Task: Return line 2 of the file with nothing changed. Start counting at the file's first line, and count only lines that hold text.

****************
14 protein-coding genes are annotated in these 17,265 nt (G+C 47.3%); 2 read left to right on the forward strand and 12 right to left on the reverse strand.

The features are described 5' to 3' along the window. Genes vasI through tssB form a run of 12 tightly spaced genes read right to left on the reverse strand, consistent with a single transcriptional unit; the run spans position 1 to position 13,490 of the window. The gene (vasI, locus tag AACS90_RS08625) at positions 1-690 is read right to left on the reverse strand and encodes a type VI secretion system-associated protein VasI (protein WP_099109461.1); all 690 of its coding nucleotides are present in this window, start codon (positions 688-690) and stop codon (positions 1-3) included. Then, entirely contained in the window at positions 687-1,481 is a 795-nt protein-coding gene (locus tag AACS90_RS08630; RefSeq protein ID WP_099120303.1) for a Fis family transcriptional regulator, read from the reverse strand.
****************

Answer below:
The features are described 5' to 3' along the window. Genes vasI through tssB form a run of 12 tightly spaced genes read right to left on the reverse strand, consistent with a single transcriptional unit; the run spans position 1 to position 13,490 of the window. The gene (vasI, locus tag AACS90_RS08625) at positions 1-690 is read right to left on the reverse strand and encodes a type VI secretion system-associated protein VasI (protein WP_099109461.1); all 690 of its coding nucleotides are present in this window, start codon (positions 688-690) and stop codon (positions 1-3) included. Then, entirely contained in the window at positions 687-1,481 is a 795-nt protein-coding gene (locus tag AACS90_RS08630; RefSeq protein ID WP_099120303.1) for a Fis family transcriptional regulator, read from the reverse strand.